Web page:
The Art and Science of Etched Glass
One of the simplest ways to change the look of a piece of glass is to etch it. Etched glass is formed by the removal of tiny particles of glass from the surface of the object. The picture at right shows the surface of some etched glass magnified 200 times. Etched glass will look frosted since light is transmitted and reflected from an angled surface in proportion to that angle. A rough etched surface has many angles, so light is greatly distorted by this surface. These properties can be used by the artist to obscure and shade glass surfaces in many ways.
While much etched glass is simply a shallow pitting of the surface, glass can be etched deeply too. Glass that is etched at different depths is called “glass carving” – and is an art all to itself.
Etching can be used as the main technique for a glass art piece, as in a window or door that has been etched with a unique design. (See our gallery for some examples.) Etching can also be used in conjunction with fused or stained glass. For example, we often use etching on fused glass pieces to simply give the piece a matte texture instead of a glossy one.
There are two main categories of glass etching techniques, one using chemicals and the other using abrasives. Chemical methods use either an acid or a floride paste to remove the top layer of glass. Abrasives can be used to scratch or pit glass in several ways. Glass can be sanded, ground or carved with standard sandpaper and rotary tools. It can also be “sand blasted.” This technique uses very hard abrasive particles, blown at high speed onto the glass, to create microscopic chips in the surface. Executed properly, all these processes will result in beautiful designs, but it is mainly the sand blasting process that is used commercially for etching and glass carving. (Learn more: See the Wikipedia article “Glass Etching”.)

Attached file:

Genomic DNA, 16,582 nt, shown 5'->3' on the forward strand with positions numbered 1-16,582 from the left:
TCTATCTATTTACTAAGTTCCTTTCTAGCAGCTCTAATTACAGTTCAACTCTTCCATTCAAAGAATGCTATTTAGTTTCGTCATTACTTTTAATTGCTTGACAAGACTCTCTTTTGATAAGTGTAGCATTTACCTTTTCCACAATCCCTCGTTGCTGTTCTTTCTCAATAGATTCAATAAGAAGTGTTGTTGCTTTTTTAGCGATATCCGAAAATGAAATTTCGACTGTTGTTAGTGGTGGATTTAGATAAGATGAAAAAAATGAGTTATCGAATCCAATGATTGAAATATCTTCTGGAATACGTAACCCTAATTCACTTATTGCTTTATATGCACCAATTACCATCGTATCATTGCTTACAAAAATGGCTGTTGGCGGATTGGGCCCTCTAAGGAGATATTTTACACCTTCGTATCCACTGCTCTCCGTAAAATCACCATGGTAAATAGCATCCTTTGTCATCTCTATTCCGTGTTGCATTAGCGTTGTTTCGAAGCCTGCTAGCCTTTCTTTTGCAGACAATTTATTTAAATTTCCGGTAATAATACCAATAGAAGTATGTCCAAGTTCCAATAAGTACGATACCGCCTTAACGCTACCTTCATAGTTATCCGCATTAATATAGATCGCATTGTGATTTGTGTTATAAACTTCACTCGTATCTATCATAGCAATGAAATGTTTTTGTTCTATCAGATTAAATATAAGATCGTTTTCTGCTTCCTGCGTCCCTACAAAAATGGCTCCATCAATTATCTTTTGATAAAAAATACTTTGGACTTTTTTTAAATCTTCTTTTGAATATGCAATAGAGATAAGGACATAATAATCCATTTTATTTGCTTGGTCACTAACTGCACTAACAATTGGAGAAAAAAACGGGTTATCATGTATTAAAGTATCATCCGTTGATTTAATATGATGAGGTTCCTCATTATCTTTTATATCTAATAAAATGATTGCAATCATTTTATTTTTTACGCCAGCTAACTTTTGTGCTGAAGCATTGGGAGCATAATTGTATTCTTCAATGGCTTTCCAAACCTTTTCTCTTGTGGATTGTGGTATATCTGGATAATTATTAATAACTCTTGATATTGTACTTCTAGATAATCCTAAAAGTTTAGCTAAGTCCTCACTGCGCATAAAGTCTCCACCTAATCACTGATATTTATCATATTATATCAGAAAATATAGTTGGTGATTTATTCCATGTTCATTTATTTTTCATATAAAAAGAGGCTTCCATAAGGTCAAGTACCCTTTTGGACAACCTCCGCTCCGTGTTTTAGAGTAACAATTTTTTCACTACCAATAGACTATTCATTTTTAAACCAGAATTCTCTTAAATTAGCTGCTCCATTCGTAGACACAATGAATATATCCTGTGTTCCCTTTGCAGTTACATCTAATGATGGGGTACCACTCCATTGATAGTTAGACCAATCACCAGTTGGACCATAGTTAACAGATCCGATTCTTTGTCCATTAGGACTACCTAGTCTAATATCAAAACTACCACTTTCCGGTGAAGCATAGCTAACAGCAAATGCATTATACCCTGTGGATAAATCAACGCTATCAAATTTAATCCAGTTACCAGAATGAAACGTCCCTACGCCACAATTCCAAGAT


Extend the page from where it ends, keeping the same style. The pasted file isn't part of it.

At Renegade, we etch glass by sand blasting using specialized equipment in our sand blast booth. To begin, we protect the areas that are not to be etched with a “mask.” A mask is typically a piece of vinyl with a strong adhesive that has been cut to the shape defined by the artist. The mask may be a simple outline or may have multiple layers that can be exposed in succession, resulting in a more complex shading of the design. The masking of the object must be painstaking – any area exposed or potentially loosened by the high pressure air and abrasive will be permanently etched. Once masked, the piece is placed in the booth. Our booth is a “glove box,” meaning that the operator stays outside the booth yet places her hands in gloves that are attached to the wall of the booth. This keeps the operator’s skin, as well as eyes and lungs away from the airborne abrasive and glass dust. After the blasting is done, the piece, with mask still attached, is carefully cleaned. This is critical also, since any abrasive remaining on the piece could cause an inadvertent scratch. When this is complete the masking is removed and the piece can be cleaned further. Some pieces are put through a final step, that of sealing the etched area to prevent dirt (particularly fingerprints) from contaminating the etched area.
If you’d like more information, or would like to discuss a custom etched glass project, please contact us.